Signs of Lubbock’s Healthy Economy Are Everywhere


Randy Laycock

Signs of Lubbock’s healthy economy are everywhere

The average Lubbock consumer can tell a lot about the economy by driving around town – gas prices are up at the pump, for sale signs are popping up in the neighborhood and trucks and SUVs are flying off dealers’ lots.

“Good things are going on,” said Randy Laycock, senior vice president at Lubbock National Bank, as he released February figures from the Lubbock Economic Index. Consumer spending is on the rise and employment grew 1.9 percent, or about 2,800 jobs, in the 12 months ending in February. “These numbers show the health of our economy.”

Even gas prices, which are up 20 cents per gallon on average in Texas, are driven by strong growing economies pushing up demand for crude oil. The U.S. economy is expected to hit the Trump Administration’s 3 percent growth target.

And good economic news is not just happening in the U.S.

“World economic growth is accelerating,” Laycock said. “Growth in some smaller economies is rising.”

Economic growth of Asian giants, India and China, also put pressure on oil prices in response to stepped-up demand. “We are setting records for oil production in the U.S.,” Laycock said.

The value of West Texas oil production has risen 23.9 percent in the 12-months ending in February. Growing U.S. oil production is offsetting the effects of the agreement between OPEC, Russia and other oil-exporting countries to limit oil production through 2018.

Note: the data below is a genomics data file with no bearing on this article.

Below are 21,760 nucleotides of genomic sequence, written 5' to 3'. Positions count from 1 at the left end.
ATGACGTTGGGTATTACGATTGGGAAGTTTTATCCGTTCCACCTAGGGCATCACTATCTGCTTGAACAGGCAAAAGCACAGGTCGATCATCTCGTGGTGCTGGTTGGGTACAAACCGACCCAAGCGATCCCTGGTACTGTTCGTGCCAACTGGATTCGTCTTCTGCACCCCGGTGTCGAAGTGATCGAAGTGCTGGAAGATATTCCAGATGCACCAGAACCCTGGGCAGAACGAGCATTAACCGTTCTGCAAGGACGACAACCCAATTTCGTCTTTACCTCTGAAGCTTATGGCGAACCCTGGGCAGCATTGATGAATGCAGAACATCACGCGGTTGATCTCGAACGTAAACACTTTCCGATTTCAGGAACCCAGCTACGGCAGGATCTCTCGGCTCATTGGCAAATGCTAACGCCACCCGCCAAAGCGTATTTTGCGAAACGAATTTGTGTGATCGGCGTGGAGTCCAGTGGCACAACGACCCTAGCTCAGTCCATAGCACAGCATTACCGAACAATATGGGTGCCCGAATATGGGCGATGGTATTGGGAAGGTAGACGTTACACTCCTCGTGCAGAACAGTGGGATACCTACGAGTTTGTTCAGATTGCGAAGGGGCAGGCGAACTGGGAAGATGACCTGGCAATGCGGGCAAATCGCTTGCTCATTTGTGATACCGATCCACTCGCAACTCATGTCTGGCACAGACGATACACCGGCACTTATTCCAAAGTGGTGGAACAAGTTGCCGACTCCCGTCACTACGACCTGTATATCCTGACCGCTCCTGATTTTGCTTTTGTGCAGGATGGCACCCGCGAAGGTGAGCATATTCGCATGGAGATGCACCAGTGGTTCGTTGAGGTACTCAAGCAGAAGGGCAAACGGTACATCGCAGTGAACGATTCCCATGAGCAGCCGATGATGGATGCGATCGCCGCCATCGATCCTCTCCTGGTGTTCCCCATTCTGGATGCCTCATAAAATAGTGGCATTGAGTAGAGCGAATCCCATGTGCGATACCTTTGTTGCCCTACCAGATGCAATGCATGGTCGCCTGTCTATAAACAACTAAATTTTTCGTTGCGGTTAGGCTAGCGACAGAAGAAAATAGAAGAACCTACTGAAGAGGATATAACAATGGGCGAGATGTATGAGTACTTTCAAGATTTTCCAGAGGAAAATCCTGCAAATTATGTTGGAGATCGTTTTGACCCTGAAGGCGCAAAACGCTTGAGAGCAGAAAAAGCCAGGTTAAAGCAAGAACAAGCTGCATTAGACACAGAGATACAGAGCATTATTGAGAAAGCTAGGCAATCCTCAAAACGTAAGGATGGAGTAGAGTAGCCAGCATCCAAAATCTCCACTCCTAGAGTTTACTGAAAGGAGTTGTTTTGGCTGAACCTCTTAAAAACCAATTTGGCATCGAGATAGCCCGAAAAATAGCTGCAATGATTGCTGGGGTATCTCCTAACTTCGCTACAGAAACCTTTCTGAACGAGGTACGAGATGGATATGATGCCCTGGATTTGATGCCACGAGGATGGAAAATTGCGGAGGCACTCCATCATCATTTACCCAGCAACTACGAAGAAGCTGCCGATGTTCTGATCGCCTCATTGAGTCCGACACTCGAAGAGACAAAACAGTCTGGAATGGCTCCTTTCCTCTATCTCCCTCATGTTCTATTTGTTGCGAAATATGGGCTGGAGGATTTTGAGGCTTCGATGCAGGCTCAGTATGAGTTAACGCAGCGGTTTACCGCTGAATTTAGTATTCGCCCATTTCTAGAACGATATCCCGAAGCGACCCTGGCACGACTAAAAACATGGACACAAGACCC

The Lubbock economy was lifted higher by existing home sales and auto sales – both setting records in February.

Construction activity in Lubbock, which was feverishly hot in 2017, has cooled. While the inflation-adjusted value of building permits fell 27 percent compared with a year earlier, it was closer to the level of activity during the same time in 2016. January and February 2017 saw permits for some unusually large projects that created a spike in construction.

The story is similar with construction permits for new, single-family housing. The number of permits drifted down by about 19 percent compared with February a year ago. February 2017, however, was a huge spike with the number of permits issued 55 percent higher than 2016. So, the three-year trend is still upward.

The rate of inflation, as measured by the Lubbock Consumer Price Index, was 2.2 percent in February, mirroring the same rate for the U.S. Consumer Price Index. The housing component of the Lubbock CPI retreated from 3.8 percent inflation to 3.5 percent. It has experienced more upward pressure than other components possibly due to continued population growth. Housing prices have been rising more than 3 percent per year for more than five years.

Cattle and crude oil also contributed to the area’s healthy economic growth:

Lubbock National Bank Senior Vice President Chip Gilmour briefs local media each month on the report.

To see the full report, click here

To see the Lubbock Avalanche-Journal story, click here



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